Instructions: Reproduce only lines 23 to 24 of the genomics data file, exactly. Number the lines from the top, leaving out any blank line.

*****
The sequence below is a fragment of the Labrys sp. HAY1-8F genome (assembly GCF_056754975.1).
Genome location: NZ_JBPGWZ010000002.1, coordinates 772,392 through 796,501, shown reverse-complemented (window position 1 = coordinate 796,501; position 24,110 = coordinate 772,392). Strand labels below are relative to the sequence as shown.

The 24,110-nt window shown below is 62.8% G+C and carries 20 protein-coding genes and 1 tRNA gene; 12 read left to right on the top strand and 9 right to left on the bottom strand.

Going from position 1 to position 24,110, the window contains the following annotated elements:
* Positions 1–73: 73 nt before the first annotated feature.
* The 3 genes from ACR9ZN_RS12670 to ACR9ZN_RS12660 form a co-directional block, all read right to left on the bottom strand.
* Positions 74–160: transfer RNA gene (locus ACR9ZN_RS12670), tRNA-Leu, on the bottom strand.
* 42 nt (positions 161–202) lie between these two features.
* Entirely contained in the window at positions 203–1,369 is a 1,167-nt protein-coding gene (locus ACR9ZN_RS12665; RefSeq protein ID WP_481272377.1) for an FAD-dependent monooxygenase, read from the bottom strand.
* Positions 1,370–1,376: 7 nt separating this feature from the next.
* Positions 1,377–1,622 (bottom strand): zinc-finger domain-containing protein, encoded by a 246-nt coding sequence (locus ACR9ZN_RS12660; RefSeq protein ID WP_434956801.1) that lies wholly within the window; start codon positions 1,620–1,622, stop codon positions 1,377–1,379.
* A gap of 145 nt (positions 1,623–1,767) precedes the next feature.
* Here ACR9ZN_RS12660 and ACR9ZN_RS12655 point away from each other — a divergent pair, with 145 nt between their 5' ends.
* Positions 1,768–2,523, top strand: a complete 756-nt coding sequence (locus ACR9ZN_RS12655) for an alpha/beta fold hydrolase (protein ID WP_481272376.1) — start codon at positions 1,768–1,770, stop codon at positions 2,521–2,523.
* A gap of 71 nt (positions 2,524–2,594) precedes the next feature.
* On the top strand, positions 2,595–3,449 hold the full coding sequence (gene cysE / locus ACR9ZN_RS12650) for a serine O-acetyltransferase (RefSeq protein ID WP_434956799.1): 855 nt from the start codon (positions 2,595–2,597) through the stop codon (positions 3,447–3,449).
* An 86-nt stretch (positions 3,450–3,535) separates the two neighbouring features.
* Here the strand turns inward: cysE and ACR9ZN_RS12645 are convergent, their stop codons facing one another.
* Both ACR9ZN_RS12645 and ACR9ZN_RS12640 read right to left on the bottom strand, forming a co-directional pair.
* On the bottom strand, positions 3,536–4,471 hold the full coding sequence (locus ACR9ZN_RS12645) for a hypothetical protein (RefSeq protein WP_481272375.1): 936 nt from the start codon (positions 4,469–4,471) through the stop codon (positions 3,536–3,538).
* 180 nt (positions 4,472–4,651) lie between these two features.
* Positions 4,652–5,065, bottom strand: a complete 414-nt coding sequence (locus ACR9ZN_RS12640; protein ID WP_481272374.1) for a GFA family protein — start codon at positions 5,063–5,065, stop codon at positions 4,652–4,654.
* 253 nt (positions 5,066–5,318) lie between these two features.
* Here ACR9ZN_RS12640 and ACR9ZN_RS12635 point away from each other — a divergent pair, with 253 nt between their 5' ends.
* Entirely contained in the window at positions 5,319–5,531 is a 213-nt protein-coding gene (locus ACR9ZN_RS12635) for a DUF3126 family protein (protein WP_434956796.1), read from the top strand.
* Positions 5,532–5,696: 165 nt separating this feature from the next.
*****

* 253 nt (positions 5,066–5,318) lie between these two features.
* Here ACR9ZN_RS12640 and ACR9ZN_RS12635 point away from each other — a divergent pair, with 253 nt between their 5' ends.